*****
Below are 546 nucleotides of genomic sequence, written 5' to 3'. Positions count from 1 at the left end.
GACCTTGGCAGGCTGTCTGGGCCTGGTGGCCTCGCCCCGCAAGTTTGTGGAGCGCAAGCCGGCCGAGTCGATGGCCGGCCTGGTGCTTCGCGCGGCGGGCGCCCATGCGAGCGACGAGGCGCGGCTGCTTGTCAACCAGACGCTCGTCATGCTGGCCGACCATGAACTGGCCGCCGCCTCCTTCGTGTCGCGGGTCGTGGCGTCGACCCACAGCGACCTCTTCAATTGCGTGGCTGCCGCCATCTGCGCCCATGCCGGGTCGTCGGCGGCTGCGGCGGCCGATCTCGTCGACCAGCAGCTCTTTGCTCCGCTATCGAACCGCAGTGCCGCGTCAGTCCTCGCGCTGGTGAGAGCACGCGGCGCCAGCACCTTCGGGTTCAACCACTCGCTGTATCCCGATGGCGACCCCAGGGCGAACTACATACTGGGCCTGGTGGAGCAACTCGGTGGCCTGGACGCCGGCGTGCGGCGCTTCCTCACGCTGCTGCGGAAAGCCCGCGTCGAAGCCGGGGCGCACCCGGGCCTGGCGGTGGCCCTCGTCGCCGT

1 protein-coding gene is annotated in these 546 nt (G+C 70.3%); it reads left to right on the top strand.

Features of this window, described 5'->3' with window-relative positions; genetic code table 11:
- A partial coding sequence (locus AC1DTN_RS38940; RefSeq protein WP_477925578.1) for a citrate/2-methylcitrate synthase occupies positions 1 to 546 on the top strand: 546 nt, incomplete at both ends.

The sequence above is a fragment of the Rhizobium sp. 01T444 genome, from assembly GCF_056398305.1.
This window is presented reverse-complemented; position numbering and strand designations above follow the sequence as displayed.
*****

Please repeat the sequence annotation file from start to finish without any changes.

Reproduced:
Below are 546 nucleotides of genomic sequence, written 5' to 3'. Positions count from 1 at the left end.
GACCTTGGCAGGCTGTCTGGGCCTGGTGGCCTCGCCCCGCAAGTTTGTGGAGCGCAAGCCGGCCGAGTCGATGGCCGGCCTGGTGCTTCGCGCGGCGGGCGCCCATGCGAGCGACGAGGCGCGGCTGCTTGTCAACCAGACGCTCGTCATGCTGGCCGACCATGAACTGGCCGCCGCCTCCTTCGTGTCGCGGGTCGTGGCGTCGACCCACAGCGACCTCTTCAATTGCGTGGCTGCCGCCATCTGCGCCCATGCCGGGTCGTCGGCGGCTGCGGCGGCCGATCTCGTCGACCAGCAGCTCTTTGCTCCGCTATCGAACCGCAGTGCCGCGTCAGTCCTCGCGCTGGTGAGAGCACGCGGCGCCAGCACCTTCGGGTTCAACCACTCGCTGTATCCCGATGGCGACCCCAGGGCGAACTACATACTGGGCCTGGTGGAGCAACTCGGTGGCCTGGACGCCGGCGTGCGGCGCTTCCTCACGCTGCTGCGGAAAGCCCGCGTCGAAGCCGGGGCGCACCCGGGCCTGGCGGTGGCCCTCGTCGCCGT

1 protein-coding gene is annotated in these 546 nt (G+C 70.3%); it reads left to right on the top strand.

Features of this window, described 5'->3' with window-relative positions; genetic code table 11:
- A partial coding sequence (locus AC1DTN_RS38940; RefSeq protein WP_477925578.1) for a citrate/2-methylcitrate synthase occupies positions 1 to 546 on the top strand: 546 nt, incomplete at both ends.

The sequence above is a fragment of the Rhizobium sp. 01T444 genome, from assembly GCF_056398305.1.
This window is presented reverse-complemented; position numbering and strand designations above follow the sequence as displayed.